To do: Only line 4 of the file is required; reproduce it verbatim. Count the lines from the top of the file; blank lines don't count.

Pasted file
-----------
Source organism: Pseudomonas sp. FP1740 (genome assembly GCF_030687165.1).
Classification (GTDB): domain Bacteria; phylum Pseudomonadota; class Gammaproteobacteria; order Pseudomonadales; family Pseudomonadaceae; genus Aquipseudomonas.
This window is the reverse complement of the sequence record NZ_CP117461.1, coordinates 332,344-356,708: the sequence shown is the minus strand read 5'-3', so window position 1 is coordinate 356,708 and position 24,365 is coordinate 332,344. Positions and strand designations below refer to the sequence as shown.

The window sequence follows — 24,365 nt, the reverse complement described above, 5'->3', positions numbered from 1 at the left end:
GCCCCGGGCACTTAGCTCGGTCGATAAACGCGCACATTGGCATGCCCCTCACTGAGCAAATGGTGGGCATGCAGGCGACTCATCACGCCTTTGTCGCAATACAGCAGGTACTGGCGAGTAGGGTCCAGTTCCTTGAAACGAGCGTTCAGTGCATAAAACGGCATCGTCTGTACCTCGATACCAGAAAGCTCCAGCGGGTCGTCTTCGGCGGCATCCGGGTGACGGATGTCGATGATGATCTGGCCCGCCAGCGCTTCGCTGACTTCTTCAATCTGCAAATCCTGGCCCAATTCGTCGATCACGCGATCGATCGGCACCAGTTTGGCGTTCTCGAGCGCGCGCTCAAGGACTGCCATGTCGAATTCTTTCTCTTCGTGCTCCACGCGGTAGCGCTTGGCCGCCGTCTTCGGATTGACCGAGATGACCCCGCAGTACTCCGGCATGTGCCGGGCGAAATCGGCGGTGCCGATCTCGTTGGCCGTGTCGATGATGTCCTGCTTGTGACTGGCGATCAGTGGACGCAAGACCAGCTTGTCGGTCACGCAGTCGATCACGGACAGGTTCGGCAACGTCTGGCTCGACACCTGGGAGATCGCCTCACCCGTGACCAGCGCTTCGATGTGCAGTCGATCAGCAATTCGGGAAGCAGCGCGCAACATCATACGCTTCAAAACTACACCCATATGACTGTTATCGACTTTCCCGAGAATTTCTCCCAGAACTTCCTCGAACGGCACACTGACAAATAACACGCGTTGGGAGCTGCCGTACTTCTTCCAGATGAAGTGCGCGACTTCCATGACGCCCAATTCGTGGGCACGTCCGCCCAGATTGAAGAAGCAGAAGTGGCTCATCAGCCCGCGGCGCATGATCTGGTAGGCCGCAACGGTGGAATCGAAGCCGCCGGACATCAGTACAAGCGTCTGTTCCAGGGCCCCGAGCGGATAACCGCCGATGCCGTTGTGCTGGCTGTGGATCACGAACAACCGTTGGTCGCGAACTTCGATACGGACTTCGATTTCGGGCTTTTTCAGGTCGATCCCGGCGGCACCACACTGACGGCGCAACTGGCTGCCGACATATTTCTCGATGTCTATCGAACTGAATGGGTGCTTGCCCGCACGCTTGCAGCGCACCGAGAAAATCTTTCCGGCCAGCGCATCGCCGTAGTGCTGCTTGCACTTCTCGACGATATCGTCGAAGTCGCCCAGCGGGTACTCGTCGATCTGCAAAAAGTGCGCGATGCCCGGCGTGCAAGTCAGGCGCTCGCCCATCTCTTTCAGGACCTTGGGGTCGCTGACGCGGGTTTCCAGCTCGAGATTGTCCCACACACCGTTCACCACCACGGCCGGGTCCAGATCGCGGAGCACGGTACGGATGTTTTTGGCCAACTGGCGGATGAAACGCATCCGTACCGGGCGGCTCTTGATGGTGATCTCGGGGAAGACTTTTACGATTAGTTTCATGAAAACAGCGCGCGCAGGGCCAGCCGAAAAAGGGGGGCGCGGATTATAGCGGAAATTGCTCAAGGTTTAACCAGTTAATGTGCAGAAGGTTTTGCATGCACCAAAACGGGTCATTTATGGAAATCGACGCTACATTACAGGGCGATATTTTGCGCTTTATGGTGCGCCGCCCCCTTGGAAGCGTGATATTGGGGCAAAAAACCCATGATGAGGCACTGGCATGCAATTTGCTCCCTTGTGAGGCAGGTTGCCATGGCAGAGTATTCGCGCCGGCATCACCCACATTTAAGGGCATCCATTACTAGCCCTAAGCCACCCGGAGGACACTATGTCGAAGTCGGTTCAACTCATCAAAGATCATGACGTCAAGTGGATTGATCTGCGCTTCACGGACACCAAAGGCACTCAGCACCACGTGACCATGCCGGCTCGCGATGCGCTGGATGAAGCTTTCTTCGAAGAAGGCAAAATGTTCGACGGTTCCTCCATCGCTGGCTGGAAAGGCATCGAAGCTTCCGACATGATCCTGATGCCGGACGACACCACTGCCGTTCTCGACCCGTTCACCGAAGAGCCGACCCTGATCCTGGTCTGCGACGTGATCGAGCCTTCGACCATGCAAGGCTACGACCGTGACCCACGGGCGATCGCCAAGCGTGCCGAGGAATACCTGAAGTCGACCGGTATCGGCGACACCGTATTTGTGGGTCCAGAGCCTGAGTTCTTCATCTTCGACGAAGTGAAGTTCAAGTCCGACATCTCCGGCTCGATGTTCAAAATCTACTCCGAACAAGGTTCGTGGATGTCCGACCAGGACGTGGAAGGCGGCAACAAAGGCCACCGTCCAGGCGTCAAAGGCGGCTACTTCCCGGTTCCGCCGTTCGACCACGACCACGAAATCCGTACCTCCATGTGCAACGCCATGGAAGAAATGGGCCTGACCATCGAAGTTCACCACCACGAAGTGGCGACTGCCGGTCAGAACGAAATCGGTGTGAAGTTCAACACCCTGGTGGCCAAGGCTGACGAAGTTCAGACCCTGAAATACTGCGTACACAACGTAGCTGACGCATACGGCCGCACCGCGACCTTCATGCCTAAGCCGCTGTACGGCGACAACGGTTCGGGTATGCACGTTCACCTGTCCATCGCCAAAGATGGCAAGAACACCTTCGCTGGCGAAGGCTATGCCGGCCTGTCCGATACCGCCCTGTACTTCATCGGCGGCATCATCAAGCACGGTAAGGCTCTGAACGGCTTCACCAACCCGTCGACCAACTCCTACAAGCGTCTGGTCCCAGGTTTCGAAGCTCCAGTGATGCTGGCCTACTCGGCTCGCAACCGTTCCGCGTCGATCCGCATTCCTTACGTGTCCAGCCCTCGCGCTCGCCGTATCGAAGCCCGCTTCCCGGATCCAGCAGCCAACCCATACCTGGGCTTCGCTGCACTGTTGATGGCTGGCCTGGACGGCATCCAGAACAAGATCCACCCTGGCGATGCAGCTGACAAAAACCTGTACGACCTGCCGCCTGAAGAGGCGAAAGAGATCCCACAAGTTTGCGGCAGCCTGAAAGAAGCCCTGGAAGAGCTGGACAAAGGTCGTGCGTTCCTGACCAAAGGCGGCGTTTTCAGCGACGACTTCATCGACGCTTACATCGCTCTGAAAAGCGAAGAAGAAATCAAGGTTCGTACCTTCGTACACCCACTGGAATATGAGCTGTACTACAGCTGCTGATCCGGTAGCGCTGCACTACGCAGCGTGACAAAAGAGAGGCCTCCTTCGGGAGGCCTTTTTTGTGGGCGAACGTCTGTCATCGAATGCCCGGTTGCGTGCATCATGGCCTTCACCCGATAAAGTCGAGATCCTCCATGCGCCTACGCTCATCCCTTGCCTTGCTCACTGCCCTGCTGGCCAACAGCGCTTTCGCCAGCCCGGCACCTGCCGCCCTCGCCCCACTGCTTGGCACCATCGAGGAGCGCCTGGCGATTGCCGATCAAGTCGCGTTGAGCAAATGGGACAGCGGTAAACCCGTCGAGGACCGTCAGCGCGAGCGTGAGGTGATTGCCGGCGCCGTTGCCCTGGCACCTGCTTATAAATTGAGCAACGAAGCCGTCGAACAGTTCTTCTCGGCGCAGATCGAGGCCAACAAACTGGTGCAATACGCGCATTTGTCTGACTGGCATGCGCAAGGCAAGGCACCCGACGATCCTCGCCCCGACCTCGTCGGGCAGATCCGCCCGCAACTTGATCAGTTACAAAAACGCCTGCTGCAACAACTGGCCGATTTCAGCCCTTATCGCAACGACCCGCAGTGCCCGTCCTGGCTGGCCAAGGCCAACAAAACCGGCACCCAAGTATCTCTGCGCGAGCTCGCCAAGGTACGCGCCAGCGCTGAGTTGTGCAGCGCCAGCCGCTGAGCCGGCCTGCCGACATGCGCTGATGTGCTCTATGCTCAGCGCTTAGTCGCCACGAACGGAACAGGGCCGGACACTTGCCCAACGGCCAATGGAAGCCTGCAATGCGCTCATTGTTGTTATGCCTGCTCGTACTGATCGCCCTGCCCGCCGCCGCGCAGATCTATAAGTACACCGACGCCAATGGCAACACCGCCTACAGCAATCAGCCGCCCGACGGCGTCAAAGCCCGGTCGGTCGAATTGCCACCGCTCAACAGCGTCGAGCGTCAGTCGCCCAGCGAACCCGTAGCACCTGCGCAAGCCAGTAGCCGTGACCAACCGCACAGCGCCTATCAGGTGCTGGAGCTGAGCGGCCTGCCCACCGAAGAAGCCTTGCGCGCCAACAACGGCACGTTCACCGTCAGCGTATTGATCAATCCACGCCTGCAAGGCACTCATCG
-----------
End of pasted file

The window sequence follows — 24,365 nt, the reverse complement described above, 5'->3', positions numbered from 1 at the left end: